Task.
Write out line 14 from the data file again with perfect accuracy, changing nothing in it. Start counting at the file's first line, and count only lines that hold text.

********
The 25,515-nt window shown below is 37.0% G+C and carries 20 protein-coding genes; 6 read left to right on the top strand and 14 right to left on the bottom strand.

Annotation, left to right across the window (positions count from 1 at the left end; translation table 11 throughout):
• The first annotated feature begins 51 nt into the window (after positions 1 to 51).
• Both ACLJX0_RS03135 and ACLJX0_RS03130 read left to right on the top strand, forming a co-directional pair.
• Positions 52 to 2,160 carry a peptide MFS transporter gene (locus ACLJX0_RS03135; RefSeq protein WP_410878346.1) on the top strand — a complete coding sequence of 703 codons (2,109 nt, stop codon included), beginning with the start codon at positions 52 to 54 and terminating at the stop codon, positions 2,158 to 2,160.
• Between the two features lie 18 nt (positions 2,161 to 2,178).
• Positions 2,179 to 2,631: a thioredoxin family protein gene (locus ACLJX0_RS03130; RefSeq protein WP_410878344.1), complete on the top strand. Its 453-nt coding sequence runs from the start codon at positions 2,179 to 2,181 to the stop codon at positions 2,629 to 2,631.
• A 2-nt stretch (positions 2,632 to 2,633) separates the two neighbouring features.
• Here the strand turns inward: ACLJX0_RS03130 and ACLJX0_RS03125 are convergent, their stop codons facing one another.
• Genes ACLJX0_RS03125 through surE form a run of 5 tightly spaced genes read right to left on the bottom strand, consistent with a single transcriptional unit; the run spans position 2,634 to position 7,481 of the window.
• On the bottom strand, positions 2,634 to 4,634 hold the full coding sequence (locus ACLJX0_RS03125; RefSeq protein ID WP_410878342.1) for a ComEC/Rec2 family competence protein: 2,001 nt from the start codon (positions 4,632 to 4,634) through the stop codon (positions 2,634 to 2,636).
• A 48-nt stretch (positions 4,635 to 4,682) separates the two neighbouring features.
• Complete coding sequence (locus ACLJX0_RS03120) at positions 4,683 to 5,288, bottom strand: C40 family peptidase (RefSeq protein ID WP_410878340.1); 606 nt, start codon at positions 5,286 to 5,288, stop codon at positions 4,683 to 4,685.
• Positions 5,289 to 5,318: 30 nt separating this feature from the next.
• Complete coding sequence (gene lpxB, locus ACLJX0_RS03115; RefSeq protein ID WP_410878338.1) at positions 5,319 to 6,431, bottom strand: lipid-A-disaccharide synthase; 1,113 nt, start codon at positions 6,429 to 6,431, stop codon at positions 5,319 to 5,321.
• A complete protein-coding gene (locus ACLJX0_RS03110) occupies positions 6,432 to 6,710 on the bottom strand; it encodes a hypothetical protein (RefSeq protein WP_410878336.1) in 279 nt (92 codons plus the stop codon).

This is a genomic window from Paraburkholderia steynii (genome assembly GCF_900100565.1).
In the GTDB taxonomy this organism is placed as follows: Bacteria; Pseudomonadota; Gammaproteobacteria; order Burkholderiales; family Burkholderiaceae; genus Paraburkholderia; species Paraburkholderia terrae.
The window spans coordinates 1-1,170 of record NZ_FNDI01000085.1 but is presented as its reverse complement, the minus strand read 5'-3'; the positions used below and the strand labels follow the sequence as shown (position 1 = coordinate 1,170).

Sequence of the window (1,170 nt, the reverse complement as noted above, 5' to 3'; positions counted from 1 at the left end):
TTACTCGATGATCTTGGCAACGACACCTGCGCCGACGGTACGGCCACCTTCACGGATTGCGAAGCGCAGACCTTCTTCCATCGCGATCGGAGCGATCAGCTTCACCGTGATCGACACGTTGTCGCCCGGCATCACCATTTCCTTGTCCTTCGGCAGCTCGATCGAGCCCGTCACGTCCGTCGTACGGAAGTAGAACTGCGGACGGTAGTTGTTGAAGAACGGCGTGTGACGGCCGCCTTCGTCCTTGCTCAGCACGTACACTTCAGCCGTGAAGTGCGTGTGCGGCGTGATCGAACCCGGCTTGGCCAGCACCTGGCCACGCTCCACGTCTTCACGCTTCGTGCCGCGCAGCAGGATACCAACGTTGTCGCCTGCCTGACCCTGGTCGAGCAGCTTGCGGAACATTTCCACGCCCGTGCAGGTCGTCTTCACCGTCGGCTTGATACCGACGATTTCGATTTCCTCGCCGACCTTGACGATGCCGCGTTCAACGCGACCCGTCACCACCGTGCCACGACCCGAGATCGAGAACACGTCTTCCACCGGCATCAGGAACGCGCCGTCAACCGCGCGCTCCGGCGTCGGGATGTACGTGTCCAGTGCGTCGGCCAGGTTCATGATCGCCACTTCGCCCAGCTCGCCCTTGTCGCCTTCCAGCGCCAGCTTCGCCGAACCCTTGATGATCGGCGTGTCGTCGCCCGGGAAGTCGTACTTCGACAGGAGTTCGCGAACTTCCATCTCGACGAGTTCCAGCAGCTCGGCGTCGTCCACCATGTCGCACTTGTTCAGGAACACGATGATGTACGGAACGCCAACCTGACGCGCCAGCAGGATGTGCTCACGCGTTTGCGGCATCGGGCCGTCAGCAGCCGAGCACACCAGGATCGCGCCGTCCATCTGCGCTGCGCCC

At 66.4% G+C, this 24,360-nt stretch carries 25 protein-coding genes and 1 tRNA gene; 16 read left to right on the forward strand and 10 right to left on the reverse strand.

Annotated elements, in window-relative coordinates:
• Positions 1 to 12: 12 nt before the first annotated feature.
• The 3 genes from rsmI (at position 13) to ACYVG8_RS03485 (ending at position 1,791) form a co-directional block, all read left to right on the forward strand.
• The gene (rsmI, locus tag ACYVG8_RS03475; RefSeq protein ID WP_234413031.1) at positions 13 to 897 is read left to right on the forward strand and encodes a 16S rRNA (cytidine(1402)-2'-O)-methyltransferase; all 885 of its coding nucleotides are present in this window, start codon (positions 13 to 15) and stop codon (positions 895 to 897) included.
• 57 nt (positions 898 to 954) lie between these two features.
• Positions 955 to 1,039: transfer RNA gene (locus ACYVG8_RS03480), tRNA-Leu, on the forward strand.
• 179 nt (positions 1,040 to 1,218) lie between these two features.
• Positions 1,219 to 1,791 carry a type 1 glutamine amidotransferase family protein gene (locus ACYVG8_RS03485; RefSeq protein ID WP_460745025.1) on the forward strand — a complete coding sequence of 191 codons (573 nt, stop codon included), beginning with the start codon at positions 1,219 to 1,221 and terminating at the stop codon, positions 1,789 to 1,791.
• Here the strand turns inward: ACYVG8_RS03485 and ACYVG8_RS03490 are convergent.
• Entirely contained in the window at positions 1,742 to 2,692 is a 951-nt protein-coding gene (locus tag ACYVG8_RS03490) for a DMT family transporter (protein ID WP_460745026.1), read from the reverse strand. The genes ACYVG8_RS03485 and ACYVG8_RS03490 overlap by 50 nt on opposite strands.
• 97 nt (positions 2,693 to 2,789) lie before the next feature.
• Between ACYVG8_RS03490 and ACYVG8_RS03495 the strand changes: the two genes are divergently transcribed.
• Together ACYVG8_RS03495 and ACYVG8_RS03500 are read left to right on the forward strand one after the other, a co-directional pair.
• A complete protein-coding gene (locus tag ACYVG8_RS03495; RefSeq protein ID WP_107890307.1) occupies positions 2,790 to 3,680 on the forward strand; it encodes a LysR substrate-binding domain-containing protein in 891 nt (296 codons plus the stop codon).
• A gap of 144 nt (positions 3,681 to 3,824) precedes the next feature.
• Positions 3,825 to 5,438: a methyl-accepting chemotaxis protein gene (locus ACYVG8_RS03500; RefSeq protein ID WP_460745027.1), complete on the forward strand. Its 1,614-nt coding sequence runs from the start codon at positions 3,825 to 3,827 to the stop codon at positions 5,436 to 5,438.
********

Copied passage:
• Positions 5,289 to 5,318: 30 nt separating this feature from the next.